Caleb, Leah and Mary decided the garage needed to be cleaned. However, instead of actually taking care of their messes, throwing away old art projects, finding the long lost matches to shoes shoved in the corners they thought the floor was in need of mopping. Okay, I am willing to admit that from time to time a thorough cleansing of said floor might be in order. But remember, this is the middle of winter, and it is raining outside... translated: Not The Right Time To Mop The Floor. Add to this the ever charming ingenuity of my scheming children and you get things like: mopping using rain water; mopping with paint rollers; mopping more than simply the floor.

Yes, indeed, I will one day hurt myself laughing silly over the mighty spectacle of my garage covered in rainwater run-off from the upside down lid of a large plastic container used to house outdoor toys. It will seem hysterical that my son thought using the meticulously cleaned roller brushes as a "mop" to roll water (carefully procured from the upside down lid mentioned above - which, it should be noted, had been brought into the garage and perched on a card table for convenient reloading) over the floor, carpet, suitcases, needing-to-be-broken-down cardboard boxes, refrigerator, washing machine, and card table was a good idea. Indeed, Mary's decision to sweep the area I use as a laundry room with her shedding, straw broom will send me into irrepressible giggles afresh. The sheer determination to touch every exposed surface with dirty water will be humor defined.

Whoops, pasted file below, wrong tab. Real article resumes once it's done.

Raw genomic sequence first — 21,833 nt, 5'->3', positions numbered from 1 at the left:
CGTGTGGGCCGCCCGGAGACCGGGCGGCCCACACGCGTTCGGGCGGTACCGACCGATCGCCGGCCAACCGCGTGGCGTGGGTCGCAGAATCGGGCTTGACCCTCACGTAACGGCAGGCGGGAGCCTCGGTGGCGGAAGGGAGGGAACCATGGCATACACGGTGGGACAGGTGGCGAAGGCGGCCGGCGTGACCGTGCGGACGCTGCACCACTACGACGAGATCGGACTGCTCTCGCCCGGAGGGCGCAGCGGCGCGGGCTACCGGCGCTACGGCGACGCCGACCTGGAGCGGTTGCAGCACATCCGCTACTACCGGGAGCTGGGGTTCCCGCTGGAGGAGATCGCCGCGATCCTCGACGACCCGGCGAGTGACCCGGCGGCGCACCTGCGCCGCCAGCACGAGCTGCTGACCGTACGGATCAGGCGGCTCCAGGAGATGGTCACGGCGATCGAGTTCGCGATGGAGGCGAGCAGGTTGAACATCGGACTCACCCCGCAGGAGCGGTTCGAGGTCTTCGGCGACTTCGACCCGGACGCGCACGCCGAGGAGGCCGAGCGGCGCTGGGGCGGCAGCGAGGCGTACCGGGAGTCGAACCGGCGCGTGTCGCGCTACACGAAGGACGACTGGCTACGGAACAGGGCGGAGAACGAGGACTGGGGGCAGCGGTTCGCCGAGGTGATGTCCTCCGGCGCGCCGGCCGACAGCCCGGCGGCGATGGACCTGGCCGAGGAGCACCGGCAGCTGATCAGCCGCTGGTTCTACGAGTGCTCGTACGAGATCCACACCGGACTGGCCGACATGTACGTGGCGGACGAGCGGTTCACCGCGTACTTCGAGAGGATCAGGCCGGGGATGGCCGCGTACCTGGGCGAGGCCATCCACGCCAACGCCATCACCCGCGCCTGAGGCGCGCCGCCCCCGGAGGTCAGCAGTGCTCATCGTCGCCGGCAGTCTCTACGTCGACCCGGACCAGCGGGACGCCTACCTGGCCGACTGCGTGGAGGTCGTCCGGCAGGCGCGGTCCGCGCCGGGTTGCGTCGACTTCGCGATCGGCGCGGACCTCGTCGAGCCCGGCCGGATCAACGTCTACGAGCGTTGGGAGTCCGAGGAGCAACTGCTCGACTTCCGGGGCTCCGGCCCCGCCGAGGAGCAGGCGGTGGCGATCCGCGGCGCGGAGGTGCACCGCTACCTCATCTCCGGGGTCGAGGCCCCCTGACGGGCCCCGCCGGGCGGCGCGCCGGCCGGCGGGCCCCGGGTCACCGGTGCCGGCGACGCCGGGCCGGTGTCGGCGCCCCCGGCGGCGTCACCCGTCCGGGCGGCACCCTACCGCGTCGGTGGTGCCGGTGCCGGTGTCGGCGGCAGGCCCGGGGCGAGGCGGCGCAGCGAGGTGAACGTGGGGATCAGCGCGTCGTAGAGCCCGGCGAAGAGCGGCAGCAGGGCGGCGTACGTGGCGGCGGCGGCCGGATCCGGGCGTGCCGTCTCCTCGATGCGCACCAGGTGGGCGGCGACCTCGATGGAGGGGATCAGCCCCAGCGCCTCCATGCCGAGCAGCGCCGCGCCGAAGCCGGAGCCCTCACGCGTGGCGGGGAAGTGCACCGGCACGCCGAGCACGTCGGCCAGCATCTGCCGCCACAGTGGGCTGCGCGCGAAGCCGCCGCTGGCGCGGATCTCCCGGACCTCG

Tuesday, March 02, 2010

The Accidental Slap

I love it when my kids confess... especially when they haven't been "caught" first. Leah just came inside, already crying with shame over what she needed to share.

I accidentally slapped Mary...

*I stare at her with the What-More-Do-You-Need-To-Say look. She takes a deep breath, between sobs, and continues.* the head...

*More staring, deeper breathing, harder sobs.*

...with my baby doll...

You accidentally slapped Mary in the head with your baby doll?

...because I was angry.

I think the term, "accident" is perhaps too liberally applied.

Monday, March 01, 2010


Oatmeal. Apparently it is all the rage. I first noticed the advertisements for, "Slow-Cooked, Steel-Cut Oatmeal" several months ago while standing in line at a Jamba Juice. Then, so as not to miss out on the latest health-nut obsession, Starbucks introduced their version of cooked, oaty perfection. Still, between Jamba Juice and Starbucks you are handling a boutique crowd - one that is generally thinking beyond the quick fast-food fix.

Whoa! Then I saw the advertisements for oatmeal at McDonald's!

McDonald's? Really?

Yep, even the MacDaddy of fast food is trying to cash in on the health conscious craze sweeping through the breakfast options.

The reason I find all this particularly amusing is not because I doubt the validity of oatmeal's claims to be a delicious, hearty, and nutritious breakfast item. I chuckle because my own family began eating slow-cooked, steel-cut oatmeal long before it was trendy. We started utilizing this robust, steaming bowl of goodness as a means to stretch our dollar while providing nutrition far beyond the typical breakfast cereal. And since so many of my children suffer from allergies particularly noted for breakfast preparation (read: eggs and dairy), oatmeal seemed the ideal solution. Only Mary, and her severe allergy to oats, is left out of our morning ritual.

We like ours with sukanat and cold-pressed flax seed oil.